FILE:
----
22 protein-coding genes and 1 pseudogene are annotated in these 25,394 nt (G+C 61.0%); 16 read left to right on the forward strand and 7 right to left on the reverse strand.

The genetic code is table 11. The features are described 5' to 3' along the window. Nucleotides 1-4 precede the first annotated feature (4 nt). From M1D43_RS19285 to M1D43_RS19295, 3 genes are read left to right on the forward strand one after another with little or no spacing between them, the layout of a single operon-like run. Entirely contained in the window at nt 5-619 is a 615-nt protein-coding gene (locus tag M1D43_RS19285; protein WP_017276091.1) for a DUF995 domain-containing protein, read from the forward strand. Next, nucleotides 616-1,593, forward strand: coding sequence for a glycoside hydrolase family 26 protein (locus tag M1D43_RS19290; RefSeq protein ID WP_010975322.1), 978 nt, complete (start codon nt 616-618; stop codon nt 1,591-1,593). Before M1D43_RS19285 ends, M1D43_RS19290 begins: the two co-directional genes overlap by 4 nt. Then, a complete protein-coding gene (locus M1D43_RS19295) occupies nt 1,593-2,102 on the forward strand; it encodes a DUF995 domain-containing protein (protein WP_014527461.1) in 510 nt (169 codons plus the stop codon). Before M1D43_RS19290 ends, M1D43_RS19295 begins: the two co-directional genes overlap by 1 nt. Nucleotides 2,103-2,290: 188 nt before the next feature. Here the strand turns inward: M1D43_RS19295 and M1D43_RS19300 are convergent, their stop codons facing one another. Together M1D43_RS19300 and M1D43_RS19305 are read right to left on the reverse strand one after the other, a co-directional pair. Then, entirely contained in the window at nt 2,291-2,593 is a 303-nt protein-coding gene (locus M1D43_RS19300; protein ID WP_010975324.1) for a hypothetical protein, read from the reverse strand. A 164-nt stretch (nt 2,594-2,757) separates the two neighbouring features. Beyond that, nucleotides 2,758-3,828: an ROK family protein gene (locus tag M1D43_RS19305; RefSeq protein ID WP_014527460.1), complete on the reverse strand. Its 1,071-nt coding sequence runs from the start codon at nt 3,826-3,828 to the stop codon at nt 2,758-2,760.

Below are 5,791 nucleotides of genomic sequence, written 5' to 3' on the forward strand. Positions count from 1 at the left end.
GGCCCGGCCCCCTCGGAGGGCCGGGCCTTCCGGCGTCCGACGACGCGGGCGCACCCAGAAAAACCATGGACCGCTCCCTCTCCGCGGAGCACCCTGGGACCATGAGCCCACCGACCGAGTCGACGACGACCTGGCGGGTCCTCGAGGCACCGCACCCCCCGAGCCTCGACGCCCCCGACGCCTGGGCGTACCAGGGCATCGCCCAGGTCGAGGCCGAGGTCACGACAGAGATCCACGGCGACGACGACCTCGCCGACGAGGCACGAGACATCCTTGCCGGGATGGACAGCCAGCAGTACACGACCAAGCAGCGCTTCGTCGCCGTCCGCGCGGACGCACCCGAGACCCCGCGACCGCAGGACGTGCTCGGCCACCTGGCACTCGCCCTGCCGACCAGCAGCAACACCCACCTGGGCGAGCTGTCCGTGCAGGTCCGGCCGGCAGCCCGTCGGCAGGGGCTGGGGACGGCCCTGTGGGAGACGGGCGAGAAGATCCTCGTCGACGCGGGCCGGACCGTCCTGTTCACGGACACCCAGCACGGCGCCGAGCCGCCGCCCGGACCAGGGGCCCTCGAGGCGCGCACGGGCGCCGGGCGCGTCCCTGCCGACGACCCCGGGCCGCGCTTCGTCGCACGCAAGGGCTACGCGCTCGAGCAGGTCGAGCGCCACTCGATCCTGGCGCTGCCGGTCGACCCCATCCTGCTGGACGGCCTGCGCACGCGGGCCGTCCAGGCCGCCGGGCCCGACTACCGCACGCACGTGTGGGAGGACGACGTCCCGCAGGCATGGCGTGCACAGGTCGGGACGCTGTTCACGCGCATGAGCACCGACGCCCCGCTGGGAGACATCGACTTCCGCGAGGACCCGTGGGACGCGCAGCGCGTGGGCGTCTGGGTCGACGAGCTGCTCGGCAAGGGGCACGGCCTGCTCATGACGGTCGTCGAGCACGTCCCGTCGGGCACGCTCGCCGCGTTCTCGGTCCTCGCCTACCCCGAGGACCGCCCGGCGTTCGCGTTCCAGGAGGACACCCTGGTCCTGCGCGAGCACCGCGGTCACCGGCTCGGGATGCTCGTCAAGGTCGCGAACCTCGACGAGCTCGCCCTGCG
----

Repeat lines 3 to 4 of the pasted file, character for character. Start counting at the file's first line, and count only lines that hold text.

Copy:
Below are 5,791 nucleotides of genomic sequence, written 5' to 3' on the forward strand. Positions count from 1 at the left end.
GGCCCGGCCCCCTCGGAGGGCCGGGCCTTCCGGCGTCCGACGACGCGGGCGCACCCAGAAAAACCATGGACCGCTCCCTCTCCGCGGAGCACCCTGGGACCATGAGCCCACCGACCGAGTCGACGACGACCTGGCGGGTCCTCGAGGCACCGCACCCCCCGAGCCTCGACGCCCCCGACGCCTGGGCGTACCAGGGCATCGCCCAGGTCGAGGCCGAGGTCACGACAGAGATCCACGGCGACGACGACCTCGCCGACGAGGCACGAGACATCCTTGCCGGGATGGACAGCCAGCAGTACACGACCAAGCAGCGCTTCGTCGCCGTCCGCGCGGACGCACCCGAGACCCCGCGACCGCAGGACGTGCTCGGCCACCTGGCACTCGCCCTGCCGACCAGCAGCAACACCCACCTGGGCGAGCTGTCCGTGCAGGTCCGGCCGGCAGCCCGTCGGCAGGGGCTGGGGACGGCCCTGTGGGAGACGGGCGAGAAGATCCTCGTCGACGCGGGCCGGACCGTCCTGTTCACGGACACCCAGCACGGCGCCGAGCCGCCGCCCGGACCAGGGGCCCTCGAGGCGCGCACGGGCGCCGGGCGCGTCCCTGCCGACGACCCCGGGCCGCGCTTCGTCGCACGCAAGGGCTACGCGCTCGAGCAGGTCGAGCGCCACTCGATCCTGGCGCTGCCGGTCGACCCCATCCTGCTGGACGGCCTGCGCACGCGGGCCGTCCAGGCCGCCGGGCCCGACTACCGCACGCACGTGTGGGAGGACGACGTCCCGCAGGCATGGCGTGCACAGGTCGGGACGCTGTTCACGCGCATGAGCACCGACGCCCCGCTGGGAGACATCGACTTCCGCGAGGACCCGTGGGACGCGCAGCGCGTGGGCGTCTGGGTCGACGAGCTGCTCGGCAAGGGGCACGGCCTGCTCATGACGGTCGTCGAGCACGTCCCGTCGGGCACGCTCGCCGCGTTCTCGGTCCTCGCCTACCCCGAGGACCGCCCGGCGTTCGCGTTCCAGGAGGACACCCTGGTCCTGCGCGAGCACCGCGGTCACCGGCTCGGGATGCTCGTCAAGGTCGCGAACCTCGACGAGCTCGCCCTGCG